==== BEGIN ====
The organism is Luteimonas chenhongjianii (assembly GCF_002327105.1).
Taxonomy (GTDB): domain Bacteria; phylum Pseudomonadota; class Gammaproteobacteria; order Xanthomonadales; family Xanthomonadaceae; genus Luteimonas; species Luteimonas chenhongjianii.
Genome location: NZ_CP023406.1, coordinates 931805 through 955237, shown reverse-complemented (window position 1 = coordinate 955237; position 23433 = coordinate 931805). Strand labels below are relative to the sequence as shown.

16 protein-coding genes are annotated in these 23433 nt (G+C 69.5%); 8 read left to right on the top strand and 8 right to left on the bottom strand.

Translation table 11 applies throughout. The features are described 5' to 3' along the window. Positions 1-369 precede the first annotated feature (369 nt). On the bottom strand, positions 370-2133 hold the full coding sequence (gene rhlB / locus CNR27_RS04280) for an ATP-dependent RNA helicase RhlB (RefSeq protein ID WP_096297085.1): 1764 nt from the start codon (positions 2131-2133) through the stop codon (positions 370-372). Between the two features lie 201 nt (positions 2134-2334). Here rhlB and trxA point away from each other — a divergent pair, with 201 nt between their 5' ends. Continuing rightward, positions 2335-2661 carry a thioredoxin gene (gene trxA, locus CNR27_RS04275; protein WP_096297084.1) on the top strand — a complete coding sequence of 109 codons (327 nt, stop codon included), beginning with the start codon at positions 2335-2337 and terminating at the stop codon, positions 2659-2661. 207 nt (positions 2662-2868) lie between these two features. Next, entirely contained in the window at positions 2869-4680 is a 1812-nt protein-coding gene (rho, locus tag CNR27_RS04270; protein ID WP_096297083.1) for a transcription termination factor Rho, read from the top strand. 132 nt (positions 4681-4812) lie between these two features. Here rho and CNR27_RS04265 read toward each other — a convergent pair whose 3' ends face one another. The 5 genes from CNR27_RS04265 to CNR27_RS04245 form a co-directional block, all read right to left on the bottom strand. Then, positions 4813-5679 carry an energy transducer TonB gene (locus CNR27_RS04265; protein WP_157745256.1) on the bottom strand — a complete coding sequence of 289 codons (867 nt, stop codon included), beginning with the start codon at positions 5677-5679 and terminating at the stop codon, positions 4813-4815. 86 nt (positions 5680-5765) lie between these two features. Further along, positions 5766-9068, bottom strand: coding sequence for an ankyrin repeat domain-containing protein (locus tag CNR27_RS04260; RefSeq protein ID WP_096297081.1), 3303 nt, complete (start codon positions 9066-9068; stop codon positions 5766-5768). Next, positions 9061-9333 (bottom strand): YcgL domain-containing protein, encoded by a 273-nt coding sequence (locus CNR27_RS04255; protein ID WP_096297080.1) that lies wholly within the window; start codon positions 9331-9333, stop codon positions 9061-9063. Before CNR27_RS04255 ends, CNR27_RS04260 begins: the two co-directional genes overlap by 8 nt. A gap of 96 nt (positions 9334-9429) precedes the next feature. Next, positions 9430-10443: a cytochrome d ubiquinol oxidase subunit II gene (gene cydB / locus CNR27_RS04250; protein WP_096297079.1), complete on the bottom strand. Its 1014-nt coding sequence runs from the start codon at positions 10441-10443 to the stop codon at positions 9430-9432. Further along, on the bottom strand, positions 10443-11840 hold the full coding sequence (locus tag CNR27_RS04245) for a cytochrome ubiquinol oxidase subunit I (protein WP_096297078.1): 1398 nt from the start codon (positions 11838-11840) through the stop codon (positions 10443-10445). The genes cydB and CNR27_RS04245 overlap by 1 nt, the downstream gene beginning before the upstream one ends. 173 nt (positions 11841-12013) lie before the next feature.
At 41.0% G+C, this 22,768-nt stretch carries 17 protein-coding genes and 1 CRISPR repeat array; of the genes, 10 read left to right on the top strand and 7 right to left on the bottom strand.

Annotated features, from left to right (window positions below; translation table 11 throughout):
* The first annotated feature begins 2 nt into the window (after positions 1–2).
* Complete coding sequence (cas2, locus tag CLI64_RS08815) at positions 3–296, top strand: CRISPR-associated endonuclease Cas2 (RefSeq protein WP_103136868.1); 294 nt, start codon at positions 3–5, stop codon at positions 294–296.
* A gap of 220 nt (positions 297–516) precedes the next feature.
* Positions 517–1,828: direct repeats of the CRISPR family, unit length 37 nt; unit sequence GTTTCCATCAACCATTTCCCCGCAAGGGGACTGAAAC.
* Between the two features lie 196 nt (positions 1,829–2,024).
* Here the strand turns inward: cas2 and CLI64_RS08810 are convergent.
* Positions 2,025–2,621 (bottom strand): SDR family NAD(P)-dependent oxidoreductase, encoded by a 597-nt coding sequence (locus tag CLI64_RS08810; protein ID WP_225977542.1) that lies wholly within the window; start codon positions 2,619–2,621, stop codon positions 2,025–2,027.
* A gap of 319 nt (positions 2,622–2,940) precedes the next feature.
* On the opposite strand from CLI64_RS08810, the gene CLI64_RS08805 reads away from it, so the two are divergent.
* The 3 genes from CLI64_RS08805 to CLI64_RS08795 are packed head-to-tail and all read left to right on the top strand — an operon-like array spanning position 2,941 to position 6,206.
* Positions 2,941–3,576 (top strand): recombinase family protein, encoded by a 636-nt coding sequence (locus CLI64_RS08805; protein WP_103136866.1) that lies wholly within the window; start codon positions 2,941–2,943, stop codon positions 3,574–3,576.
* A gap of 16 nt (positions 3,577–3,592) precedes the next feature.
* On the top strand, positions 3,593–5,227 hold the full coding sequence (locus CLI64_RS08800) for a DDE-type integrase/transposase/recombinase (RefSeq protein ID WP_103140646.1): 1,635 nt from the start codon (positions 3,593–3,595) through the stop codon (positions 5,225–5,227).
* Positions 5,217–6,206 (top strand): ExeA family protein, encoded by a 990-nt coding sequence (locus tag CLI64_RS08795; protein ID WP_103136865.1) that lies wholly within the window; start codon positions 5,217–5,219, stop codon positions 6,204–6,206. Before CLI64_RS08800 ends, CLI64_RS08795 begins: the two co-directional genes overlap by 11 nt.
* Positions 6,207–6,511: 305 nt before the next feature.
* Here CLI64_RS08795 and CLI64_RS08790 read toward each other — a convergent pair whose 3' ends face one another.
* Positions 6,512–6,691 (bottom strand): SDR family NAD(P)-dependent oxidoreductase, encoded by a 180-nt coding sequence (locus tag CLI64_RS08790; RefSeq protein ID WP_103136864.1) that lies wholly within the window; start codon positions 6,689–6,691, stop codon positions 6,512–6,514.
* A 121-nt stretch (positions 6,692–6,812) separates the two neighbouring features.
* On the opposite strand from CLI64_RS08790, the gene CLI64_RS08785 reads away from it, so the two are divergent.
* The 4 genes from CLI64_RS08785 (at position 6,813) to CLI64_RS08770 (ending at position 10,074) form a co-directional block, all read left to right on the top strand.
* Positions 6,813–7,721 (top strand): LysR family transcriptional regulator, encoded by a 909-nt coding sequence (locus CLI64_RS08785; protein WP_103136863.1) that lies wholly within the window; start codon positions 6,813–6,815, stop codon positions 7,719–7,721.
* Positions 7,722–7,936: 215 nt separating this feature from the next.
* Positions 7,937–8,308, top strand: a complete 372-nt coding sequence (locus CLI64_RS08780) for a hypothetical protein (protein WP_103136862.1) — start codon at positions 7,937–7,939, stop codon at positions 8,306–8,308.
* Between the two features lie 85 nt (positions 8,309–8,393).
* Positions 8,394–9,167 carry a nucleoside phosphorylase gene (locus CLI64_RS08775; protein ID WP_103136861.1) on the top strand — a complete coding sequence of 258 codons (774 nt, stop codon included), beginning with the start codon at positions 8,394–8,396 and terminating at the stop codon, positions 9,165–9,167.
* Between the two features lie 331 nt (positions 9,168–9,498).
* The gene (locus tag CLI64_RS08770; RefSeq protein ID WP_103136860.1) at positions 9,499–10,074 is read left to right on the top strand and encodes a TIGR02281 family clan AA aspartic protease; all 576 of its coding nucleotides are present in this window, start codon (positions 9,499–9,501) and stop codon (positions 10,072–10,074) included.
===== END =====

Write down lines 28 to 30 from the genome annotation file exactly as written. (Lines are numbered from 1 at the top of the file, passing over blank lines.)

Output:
* Positions 6,813–7,721 (top strand): LysR family transcriptional regulator, encoded by a 909-nt coding sequence (locus CLI64_RS08785; protein WP_103136863.1) that lies wholly within the window; start codon positions 6,813–6,815, stop codon positions 7,719–7,721.
* Positions 7,722–7,936: 215 nt separating this feature from the next.
* Positions 7,937–8,308, top strand: a complete 372-nt coding sequence (locus CLI64_RS08780) for a hypothetical protein (protein WP_103136862.1) — start codon at positions 7,937–7,939, stop codon at positions 8,306–8,308.